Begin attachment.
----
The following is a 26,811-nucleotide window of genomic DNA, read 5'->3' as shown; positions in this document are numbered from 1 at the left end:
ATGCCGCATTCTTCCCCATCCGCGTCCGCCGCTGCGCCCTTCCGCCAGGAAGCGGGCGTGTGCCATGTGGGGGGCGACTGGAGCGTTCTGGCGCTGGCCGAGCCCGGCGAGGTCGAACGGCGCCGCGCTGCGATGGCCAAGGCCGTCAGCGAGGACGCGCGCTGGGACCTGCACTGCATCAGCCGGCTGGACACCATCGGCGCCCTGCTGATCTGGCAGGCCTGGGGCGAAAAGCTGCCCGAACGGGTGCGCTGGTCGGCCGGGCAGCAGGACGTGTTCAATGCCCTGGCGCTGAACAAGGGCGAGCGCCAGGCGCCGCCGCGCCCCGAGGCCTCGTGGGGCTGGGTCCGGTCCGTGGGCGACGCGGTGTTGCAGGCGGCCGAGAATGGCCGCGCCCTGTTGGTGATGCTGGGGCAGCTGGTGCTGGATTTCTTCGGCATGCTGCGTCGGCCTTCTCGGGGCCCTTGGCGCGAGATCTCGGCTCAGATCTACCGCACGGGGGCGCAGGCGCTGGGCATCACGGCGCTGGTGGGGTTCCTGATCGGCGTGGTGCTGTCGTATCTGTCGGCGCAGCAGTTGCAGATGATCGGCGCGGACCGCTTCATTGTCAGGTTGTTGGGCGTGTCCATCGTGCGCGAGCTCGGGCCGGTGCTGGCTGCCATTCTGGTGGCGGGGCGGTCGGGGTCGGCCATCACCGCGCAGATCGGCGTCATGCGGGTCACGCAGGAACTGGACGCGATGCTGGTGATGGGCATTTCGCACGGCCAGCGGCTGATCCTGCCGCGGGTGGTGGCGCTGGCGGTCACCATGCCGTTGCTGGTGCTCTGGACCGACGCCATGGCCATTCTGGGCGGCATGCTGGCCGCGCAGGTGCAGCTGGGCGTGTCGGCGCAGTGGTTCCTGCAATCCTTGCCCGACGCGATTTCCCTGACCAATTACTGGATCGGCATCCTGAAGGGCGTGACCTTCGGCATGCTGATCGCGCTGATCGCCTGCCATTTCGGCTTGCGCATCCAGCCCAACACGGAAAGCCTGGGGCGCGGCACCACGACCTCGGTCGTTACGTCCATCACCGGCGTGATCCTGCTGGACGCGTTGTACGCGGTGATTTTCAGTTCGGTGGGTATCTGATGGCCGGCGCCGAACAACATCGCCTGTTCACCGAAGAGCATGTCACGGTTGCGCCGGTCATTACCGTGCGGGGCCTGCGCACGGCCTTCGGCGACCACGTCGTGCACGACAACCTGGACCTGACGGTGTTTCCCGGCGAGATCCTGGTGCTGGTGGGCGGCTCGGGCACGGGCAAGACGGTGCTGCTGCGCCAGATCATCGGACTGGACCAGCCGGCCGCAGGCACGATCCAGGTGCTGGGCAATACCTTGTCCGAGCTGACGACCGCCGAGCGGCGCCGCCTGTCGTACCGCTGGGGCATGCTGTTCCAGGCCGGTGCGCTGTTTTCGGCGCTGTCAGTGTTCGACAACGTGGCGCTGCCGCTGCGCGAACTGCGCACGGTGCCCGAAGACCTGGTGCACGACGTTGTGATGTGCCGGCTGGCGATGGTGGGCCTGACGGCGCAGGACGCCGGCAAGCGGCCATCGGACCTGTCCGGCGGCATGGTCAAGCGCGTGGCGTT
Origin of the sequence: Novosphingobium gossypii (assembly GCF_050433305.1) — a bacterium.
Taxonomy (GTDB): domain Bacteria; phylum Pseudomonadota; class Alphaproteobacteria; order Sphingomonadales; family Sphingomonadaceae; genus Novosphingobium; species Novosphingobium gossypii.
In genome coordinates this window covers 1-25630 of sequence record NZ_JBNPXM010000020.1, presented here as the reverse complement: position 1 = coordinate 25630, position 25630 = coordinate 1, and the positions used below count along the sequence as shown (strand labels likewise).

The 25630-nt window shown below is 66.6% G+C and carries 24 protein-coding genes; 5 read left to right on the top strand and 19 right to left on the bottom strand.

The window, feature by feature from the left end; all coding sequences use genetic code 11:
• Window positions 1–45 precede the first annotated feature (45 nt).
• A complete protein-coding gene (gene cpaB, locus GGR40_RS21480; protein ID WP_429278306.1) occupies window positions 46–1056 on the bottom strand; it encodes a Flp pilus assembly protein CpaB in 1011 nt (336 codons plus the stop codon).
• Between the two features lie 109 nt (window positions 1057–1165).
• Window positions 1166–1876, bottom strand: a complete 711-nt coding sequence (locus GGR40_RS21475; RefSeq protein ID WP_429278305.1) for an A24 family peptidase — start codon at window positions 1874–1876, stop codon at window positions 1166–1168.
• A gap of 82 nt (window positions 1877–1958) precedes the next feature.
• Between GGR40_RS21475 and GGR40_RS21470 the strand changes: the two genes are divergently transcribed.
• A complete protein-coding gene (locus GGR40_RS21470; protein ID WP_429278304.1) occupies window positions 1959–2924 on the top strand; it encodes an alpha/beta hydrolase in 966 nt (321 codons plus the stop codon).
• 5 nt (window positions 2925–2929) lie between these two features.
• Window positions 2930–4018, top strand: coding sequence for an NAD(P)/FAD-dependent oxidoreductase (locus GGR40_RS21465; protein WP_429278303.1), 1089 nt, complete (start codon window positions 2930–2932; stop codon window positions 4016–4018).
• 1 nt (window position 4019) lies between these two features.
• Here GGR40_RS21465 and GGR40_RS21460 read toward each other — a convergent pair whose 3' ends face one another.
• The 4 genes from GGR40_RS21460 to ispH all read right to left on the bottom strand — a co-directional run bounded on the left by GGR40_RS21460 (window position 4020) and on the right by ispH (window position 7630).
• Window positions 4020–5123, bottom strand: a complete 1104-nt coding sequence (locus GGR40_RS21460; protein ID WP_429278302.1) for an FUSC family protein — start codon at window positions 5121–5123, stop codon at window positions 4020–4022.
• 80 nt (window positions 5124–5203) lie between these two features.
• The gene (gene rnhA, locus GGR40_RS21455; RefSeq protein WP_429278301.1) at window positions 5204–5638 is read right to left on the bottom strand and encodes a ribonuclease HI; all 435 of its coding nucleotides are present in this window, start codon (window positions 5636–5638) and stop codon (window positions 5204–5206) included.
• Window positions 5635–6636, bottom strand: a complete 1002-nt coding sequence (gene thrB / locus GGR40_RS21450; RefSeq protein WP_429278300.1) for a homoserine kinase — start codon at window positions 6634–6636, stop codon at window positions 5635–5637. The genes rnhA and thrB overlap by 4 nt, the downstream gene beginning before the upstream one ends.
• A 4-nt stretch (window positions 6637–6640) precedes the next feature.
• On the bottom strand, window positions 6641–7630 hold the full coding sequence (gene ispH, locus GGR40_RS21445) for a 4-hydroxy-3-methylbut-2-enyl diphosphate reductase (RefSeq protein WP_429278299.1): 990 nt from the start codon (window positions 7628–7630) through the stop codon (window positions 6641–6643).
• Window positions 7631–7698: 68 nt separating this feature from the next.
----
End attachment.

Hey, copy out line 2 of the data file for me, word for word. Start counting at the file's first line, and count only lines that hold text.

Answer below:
ATGCCGCATTCTTCCCCATCCGCGTCCGCCGCTGCGCCCTTCCGCCAGGAAGCGGGCGTGTGCCATGTGGGGGGCGACTGGAGCGTTCTGGCGCTGGCCGAGCCCGGCGAGGTCGAACGGCGCCGCGCTGCGATGGCCAAGGCCGTCAGCGAGGACGCGCGCTGGGACCTGCACTGCATCAGCCGGCTGGACACCATCGGCGCCCTGCTGATCTGGCAGGCCTGGGGCGAAAAGCTGCCCGAACGGGTGCGCTGGTCGGCCGGGCAGCAGGACGTGTTCAATGCCCTGGCGCTGAACAAGGGCGAGCGCCAGGCGCCGCCGCGCCCCGAGGCCTCGTGGGGCTGGGTCCGGTCCGTGGGCGACGCGGTGTTGCAGGCGGCCGAGAATGGCCGCGCCCTGTTGGTGATGCTGGGGCAGCTGGTGCTGGATTTCTTCGGCATGCTGCGTCGGCCTTCTCGGGGCCCTTGGCGCGAGATCTCGGCTCAGATCTACCGCACGGGGGCGCAGGCGCTGGGCATCACGGCGCTGGTGGGGTTCCTGATCGGCGTGGTGCTGTCGTATCTGTCGGCGCAGCAGTTGCAGATGATCGGCGCGGACCGCTTCATTGTCAGGTTGTTGGGCGTGTCCATCGTGCGCGAGCTCGGGCCGGTGCTGGCTGCCATTCTGGTGGCGGGGCGGTCGGGGTCGGCCATCACCGCGCAGATCGGCGTCATGCGGGTCACGCAGGAACTGGACGCGATGCTGGTGATGGGCATTTCGCACGGCCAGCGGCTGATCCTGCCGCGGGTGGTGGCGCTGGCGGTCACCATGCCGTTGCTGGTGCTCTGGACCGACGCCATGGCCATTCTGGGCGGCATGCTGGCCGCGCAGGTGCAGCTGGGCGTGTCGGCGCAGTGGTTCCTGCAATCCTTGCCCGACGCGATTTCCCTGACCAATTACTGGATCGGCATCCTGAAGGGCGTGACCTTCGGCATGCTGATCGCGCTGATCGCCTGCCATTTCGGCTTGCGCATCCAGCCCAACACGGAAAGCCTGGGGCGCGGCACCACGACCTCGGTCGTTACGTCCATCACCGGCGTGATCCTGCTGGACGCGTTGTACGCGGTGATTTTCAGTTCGGTGGGTATCTGATGGCCGGCGCCGAACAACATCGCCTGTTCACCGAAGAGCATGTCACGGTTGCGCCGGTCATTACCGTGCGGGGCCTGCGCACGGCCTTCGGCGACCACGTCGTGCACGACAACCTGGACCTGACGGTGTTTCCCGGCGAGATCCTGGTGCTGGTGGGCGGCTCGGGCACGGGCAAGACGGTGCTGCTGCGCCAGATCATCGGACTGGACCAGCCGGCCGCAGGCACGATCCAGGTGCTGGGCAATACCTTGTCCGAGCTGACGACCGCCGAGCGGCGCCGCCTGTCGTACCGCTGGGGCATGCTGTTCCAGGCCGGTGCGCTGTTTTCGGCGCTGTCAGTGTTCGACAACGTGGCGCTGCCGCTGCGCGAACTGCGCACGGTGCCCGAAGACCTGGTGCACGACGTTGTGATGTGCCGGCTGGCGATGGTGGGCCTGACGGCGCAGGACGCCGGCAAGCGGCCATCGGACCTGTCCGGCGGCATGGTCAAGCGCGTGGCGTT